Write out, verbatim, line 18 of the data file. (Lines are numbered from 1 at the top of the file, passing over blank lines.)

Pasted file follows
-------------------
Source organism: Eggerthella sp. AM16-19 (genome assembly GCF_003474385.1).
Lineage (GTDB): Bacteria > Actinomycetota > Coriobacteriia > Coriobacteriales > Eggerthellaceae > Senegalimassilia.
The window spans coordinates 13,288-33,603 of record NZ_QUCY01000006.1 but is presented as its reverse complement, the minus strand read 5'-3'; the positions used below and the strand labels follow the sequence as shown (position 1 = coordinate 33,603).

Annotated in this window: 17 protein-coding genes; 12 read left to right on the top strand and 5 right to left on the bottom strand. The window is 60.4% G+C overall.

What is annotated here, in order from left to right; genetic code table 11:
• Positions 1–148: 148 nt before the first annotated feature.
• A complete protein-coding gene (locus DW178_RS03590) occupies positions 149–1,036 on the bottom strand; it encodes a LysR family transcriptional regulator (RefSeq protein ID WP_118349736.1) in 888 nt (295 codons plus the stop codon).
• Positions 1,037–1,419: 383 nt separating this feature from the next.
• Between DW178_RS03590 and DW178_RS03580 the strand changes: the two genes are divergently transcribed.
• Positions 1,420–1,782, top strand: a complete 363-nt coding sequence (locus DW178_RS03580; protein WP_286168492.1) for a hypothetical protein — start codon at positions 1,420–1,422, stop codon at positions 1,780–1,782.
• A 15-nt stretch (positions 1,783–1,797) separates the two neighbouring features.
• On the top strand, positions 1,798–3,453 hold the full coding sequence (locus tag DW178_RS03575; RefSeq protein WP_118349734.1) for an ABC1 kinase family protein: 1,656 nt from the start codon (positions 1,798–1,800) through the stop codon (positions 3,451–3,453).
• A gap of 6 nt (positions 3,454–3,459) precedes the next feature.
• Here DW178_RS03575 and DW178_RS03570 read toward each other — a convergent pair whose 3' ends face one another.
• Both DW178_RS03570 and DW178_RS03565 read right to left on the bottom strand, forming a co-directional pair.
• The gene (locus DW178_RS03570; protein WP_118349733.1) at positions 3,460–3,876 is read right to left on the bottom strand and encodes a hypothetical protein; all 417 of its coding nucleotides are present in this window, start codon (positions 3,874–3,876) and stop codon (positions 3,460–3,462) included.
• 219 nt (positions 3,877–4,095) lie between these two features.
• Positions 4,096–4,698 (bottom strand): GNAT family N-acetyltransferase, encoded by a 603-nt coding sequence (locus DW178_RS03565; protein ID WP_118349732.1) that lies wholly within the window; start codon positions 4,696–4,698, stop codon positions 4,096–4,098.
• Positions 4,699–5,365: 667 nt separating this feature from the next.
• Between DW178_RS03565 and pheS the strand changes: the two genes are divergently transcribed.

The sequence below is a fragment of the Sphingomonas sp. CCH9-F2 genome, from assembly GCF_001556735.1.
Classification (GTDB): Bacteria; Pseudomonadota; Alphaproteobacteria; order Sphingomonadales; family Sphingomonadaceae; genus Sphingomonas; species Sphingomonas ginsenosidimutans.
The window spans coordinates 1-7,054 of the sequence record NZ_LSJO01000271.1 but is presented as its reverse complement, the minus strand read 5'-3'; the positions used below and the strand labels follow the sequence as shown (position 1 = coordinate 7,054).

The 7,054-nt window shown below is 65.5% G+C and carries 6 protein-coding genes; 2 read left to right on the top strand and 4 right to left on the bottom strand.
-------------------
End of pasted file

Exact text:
• Positions 4,096–4,698 (bottom strand): GNAT family N-acetyltransferase, encoded by a 603-nt coding sequence (locus DW178_RS03565; protein ID WP_118349732.1) that lies wholly within the window; start codon positions 4,696–4,698, stop codon positions 4,096–4,098.